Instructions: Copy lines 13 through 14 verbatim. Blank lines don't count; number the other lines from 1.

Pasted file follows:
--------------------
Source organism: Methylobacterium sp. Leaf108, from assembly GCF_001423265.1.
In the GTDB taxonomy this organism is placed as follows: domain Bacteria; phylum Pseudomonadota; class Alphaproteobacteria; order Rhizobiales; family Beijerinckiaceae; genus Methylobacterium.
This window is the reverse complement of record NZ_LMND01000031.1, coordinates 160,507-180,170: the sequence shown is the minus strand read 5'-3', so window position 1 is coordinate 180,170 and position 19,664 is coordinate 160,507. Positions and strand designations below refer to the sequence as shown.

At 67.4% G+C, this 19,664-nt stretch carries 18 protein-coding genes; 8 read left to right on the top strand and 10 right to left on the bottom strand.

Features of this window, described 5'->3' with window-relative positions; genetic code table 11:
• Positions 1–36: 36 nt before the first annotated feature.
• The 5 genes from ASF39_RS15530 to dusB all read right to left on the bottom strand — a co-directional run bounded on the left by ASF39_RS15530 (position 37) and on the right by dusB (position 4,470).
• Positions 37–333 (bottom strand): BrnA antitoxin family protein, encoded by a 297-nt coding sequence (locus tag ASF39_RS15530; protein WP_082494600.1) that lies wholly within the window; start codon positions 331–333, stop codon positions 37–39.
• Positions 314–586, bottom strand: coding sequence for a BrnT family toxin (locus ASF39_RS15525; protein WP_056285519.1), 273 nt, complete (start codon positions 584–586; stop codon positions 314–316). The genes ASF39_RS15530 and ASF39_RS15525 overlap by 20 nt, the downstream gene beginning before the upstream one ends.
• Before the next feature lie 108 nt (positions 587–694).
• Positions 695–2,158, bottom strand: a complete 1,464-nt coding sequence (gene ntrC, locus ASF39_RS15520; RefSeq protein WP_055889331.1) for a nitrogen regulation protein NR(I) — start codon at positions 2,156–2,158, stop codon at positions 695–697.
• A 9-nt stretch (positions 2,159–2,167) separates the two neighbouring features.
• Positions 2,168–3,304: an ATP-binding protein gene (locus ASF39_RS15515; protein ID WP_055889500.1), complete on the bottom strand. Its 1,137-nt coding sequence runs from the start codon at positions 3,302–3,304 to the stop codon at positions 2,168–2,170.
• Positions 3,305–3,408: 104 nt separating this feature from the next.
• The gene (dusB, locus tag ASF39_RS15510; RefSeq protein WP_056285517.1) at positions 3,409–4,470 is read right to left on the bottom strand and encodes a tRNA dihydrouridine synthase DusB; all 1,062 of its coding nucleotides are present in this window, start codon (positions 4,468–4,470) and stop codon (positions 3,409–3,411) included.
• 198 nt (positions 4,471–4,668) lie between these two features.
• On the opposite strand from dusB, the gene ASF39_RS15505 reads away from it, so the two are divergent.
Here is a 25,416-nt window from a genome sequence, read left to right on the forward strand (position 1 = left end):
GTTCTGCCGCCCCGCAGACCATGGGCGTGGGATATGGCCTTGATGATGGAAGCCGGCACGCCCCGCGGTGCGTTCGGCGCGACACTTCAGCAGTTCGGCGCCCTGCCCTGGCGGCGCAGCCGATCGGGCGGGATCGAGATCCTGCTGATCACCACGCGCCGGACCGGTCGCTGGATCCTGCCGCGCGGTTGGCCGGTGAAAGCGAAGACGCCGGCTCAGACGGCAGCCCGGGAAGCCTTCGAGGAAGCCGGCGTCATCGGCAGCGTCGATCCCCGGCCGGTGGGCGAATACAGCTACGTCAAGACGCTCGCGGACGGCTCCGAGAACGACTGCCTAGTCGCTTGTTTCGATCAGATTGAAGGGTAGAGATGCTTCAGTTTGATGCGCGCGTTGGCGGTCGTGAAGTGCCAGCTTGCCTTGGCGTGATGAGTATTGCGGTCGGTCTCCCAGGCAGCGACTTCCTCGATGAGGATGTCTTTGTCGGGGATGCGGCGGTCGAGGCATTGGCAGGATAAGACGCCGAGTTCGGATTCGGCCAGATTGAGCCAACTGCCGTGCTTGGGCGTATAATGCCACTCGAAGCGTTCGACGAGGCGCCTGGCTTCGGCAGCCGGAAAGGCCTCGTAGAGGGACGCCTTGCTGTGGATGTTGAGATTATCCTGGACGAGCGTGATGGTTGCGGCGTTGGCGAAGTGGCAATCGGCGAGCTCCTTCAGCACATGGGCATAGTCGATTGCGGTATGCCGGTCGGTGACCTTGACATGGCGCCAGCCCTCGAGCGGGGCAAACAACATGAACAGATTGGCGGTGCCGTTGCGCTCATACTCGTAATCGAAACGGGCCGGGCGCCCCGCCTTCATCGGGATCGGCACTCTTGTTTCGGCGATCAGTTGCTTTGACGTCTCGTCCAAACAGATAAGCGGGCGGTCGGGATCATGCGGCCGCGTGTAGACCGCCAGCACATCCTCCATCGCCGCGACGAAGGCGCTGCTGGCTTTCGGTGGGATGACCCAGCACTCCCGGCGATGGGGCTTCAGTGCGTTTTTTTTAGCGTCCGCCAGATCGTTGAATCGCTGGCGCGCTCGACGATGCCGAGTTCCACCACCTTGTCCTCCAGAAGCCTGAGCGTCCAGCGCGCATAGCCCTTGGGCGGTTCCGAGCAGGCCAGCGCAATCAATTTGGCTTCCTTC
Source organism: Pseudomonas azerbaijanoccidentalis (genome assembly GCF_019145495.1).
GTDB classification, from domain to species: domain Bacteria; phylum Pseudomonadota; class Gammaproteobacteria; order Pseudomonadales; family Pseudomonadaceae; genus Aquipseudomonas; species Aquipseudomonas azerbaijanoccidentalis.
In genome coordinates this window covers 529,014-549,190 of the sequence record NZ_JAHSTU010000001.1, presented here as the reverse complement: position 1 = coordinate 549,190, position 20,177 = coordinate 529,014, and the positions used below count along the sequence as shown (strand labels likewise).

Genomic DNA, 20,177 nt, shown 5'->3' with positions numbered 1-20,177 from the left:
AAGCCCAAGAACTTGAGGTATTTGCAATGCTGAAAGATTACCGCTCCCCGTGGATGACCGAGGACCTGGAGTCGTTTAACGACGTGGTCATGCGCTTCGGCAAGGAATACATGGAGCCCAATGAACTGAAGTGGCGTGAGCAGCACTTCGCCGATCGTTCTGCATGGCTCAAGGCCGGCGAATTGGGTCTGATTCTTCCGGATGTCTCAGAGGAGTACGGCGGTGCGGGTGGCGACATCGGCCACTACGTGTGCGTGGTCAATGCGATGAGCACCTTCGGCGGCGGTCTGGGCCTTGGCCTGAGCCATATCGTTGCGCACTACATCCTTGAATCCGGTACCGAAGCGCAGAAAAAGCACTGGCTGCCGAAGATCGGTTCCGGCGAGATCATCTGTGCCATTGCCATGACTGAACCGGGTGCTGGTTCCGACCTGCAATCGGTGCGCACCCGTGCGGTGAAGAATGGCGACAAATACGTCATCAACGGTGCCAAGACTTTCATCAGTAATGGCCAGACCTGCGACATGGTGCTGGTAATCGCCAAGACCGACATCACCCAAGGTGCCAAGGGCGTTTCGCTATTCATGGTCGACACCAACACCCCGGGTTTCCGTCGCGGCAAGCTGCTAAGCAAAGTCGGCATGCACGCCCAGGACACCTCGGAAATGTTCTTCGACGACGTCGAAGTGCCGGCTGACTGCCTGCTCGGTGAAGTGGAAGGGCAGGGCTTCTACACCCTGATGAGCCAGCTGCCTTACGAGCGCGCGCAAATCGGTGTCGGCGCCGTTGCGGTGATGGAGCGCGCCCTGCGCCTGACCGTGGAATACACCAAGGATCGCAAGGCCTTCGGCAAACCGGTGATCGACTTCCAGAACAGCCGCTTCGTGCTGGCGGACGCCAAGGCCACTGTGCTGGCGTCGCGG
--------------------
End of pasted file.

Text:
• Positions 2,168–3,304: an ATP-binding protein gene (locus ASF39_RS15515; protein ID WP_055889500.1), complete on the bottom strand. Its 1,137-nt coding sequence runs from the start codon at positions 3,302–3,304 to the stop codon at positions 2,168–2,170.
• Positions 3,305–3,408: 104 nt separating this feature from the next.